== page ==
Many of the points made in this section have been touched on in the first part. Here I’ll include greater detail. The lens is a Wollensak 127mm 1200mm FL f/9.5 air spaced achromat. It is coated on the outer surface of each lens. It weighs in at nearly 5 pounds including the bezel. It was made by the Virginville optics company in Virginville Pa, also known at the Surplus Shed. The focus spot is ⅝” at 1200mm. The tube is made of clear pine boards, edge glued to make 12” on a side. 2 sides are cut to 10 ½” while the other two are cut to 12”. The boards were then measured and cut to the hollow pyramid shape, with 6” square on the lesser end (objective) and 12” square on the greater end. The sides were glued and screwed together with 1-2-3 block clamped inside to ensure right angles. Several joins were considered, including rabbet, mortised, and lapped. All these posed problems in either tooling or learning curve. With cost being an issue, the money to try and fail was simply not there, so simple but joints were used. Just before the midpoint of the tube there is an access hatch, it runs for 15” towards the large end. It is held in by machine s
crews and threaded inserts. The lens is housed in an aluminum tophat which acts as a mount, sun shade, and angle adjustment. It is fastened to the body tube by 4 machine screws and threaded inserts. Between the mount and body there is a closed cell foam strip that allows for the lens angle to be adjusted by tightening or loosening the screws. Inside the tube is the shutter and the eyepiece/secondary lens. The shutter is truly the heart of the apparatus, as it allows the near instantaneous image to be flashed across the photographic plate. It consists of a ⅛” brass plate 3”x6” with a 1 1/2“ square opening in the middle. Along each long side is an L shaped brass slide. These were milled from a ¼ x ½” brass bar.
The lens is a Kellner style. The original used Huygens, however the required diameter Huygens could not be found. A Kellner is a single and a doublet lens, where a Huygens is 2 singles. There is a possibility that the lens will heat up and be ruined, however testing has not shown this to be a big concern. It is housed in a brass tube that slides within a bronze flange mount.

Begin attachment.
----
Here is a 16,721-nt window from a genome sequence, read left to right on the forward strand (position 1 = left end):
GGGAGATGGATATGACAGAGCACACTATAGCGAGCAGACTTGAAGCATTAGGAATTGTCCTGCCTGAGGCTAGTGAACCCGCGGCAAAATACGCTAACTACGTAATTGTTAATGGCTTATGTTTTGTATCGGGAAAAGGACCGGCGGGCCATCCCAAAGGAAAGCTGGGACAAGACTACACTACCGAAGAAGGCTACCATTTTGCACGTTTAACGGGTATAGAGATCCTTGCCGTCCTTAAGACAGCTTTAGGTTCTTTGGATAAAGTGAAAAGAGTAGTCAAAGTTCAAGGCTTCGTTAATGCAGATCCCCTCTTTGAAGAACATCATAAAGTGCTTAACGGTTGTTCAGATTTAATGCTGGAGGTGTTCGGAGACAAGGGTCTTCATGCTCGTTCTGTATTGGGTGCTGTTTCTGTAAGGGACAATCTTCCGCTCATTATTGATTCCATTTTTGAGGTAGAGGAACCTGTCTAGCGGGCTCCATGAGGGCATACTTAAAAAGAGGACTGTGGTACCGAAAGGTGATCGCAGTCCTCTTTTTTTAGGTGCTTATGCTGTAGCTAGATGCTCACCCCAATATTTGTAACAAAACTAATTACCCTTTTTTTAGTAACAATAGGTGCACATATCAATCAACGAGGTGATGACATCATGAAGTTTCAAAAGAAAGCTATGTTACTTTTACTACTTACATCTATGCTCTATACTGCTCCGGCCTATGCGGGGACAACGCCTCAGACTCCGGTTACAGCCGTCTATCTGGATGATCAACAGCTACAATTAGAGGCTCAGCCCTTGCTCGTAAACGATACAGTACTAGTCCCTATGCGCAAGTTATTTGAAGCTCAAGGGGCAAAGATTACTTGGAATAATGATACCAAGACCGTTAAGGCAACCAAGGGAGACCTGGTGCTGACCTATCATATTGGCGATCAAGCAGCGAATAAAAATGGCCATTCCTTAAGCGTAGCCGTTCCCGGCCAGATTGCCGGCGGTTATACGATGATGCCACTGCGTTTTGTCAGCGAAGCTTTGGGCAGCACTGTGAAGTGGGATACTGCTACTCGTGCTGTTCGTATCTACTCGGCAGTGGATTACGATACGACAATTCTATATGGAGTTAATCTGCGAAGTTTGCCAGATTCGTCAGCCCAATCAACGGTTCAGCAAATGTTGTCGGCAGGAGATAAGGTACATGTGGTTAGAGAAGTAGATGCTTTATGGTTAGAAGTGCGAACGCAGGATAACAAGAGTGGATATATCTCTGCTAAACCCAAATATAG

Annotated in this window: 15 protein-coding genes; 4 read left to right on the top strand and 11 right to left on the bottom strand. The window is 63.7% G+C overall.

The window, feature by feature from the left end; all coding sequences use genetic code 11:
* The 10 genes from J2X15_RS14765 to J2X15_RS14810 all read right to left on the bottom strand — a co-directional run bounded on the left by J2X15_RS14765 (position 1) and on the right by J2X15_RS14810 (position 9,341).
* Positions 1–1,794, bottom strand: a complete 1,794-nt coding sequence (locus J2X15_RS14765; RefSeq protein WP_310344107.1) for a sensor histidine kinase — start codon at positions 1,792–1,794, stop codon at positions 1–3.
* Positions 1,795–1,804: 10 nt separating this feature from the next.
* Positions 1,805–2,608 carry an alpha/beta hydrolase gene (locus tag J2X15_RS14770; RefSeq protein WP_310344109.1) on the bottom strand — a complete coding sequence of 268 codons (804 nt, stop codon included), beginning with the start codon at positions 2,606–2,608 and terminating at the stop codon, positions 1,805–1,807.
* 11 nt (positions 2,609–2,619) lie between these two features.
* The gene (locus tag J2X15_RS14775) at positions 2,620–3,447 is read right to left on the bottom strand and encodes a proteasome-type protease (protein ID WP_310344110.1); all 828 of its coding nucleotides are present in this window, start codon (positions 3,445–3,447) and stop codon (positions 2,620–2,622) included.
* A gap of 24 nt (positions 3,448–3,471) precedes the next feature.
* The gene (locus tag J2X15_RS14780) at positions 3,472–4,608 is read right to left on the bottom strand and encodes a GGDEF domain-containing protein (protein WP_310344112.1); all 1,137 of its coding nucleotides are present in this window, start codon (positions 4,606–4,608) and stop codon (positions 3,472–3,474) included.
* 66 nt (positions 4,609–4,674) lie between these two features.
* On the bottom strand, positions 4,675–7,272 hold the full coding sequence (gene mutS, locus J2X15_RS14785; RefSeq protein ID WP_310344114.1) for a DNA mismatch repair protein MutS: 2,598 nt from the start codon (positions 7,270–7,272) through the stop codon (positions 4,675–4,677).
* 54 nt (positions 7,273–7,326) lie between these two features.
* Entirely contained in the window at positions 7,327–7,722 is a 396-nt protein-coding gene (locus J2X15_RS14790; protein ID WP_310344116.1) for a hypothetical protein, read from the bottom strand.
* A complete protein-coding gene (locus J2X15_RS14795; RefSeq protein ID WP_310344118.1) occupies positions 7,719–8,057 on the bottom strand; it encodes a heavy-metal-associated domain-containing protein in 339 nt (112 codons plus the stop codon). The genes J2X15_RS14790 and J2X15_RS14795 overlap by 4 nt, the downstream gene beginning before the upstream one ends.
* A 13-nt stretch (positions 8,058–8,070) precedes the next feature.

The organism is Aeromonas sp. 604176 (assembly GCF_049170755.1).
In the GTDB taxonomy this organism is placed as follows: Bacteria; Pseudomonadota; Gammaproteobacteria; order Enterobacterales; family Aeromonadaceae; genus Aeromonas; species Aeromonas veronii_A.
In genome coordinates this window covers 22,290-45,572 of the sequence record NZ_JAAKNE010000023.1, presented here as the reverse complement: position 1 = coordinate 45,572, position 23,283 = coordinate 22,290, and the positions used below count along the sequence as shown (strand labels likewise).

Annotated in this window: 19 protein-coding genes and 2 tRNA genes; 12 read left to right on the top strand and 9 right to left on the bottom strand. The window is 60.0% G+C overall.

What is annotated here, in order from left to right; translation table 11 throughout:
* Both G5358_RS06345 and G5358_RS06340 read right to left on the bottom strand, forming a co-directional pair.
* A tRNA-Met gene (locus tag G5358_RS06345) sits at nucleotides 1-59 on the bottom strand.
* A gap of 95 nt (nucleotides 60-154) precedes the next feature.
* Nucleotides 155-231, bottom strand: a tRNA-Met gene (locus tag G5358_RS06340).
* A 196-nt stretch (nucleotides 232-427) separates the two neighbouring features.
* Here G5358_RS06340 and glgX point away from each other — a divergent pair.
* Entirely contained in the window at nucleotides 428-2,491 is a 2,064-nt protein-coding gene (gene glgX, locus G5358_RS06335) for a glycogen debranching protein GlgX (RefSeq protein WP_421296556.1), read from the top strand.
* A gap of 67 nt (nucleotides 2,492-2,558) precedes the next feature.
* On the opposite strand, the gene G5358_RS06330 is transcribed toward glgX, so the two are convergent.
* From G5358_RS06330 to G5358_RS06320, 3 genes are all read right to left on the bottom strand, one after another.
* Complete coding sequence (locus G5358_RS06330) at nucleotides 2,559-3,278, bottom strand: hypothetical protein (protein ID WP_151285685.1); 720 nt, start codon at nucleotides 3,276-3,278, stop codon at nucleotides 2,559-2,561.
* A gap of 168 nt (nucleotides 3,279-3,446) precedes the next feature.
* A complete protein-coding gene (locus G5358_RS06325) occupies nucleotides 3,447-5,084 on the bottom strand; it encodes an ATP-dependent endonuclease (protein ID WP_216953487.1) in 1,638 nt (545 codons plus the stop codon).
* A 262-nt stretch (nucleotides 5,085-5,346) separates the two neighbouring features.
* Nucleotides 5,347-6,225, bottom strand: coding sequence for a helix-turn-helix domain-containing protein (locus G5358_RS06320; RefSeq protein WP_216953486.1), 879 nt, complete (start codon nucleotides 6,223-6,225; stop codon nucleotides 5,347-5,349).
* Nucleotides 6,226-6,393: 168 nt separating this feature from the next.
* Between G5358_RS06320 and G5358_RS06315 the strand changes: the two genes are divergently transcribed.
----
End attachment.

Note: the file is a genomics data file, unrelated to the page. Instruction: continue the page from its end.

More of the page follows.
A good modification would be an radial focus mechanism. This mount is attached to the body tube on rails, and is adjustable on the x-y plane and angle. The materiel for these were sourced from plumbing fixtures, and machined to shape on a lathe.
The large end has the plate holder. It is a standard design, and is built up out of several pieces of wood to ensure uniformity. This is crucial so that the focus of each plate is the same from holder to holder. The holder attaches to the body via an oak box screwed onto the main body. It is held in by friction.
The GEM mount was fabricated from T-6 aluminum tube, and plate. The right ascension tube is 3” diameter, ⅛” wall tube. It is terminated on the lower end with a plug, which has been turned to fit into a bronze bearing. This tube passes through a brass bearing ring and then terminates with a 3 ½” ⅛” wall tube that has been welded perpendicular to the ascension tube. This tube is the bearing tube for the declination axis. The declination tube is the same material as the R.A. tube. The Dec. tube is terminated on either end with a solid bar of T-6. The lower end is ½” thick with a ½-13 tapped hole for the counterweight shaft. The upper ind is 3” long and is bolted in 6
places to the tube. This plug is held onto the body tube mounting plate by 2 ¼-20 screws and one ½-13 screw. The mounting plate is held in 8 places to the body tube by #12 wood screws.
Attached to the R.A. shaft via a phenolic mounting bracket is the large drive gear. This is made of ½” aluminum, and is 7.62” (decimal is used here due to an uncommon fraction) diameter. It was hobbed out on a lathe using a ½-20 tap and a fabricated holder. The total number of teeth is 480. The rest of the clock drive is attached to ⅛” steel plates mounted onto either side of the R.A. shaft frame. It consists of 2 5:1 bronze gear sets, one idler gear and the 480:1 drive gear. The worm gear is brass ½-20 threaded rod with the ends turned down to match the other shafts. There are two methods of powering the drive. A shaft with a chain sprocket and weights with a friction clutch was the original, and first built method. This worked, however was not ideal for anything but reenacting. A small gear motor was employed with a battery and speed controller. The battery is a 6V 5 AH lead acid cell, and the speed controller is a PWM. This provides the motor with the 3.5V at .5 A it requires to turn the needed speed. All the gears are mounted externally to the unit for aesthetic reasons. There is a pinch hazard, however.
The mount ends were then trimmed to a rounded rather than squared off shape, and painted a ‘burnished bronze” black. Wedge pieces were fabricated to ensure a proper angle of ascension.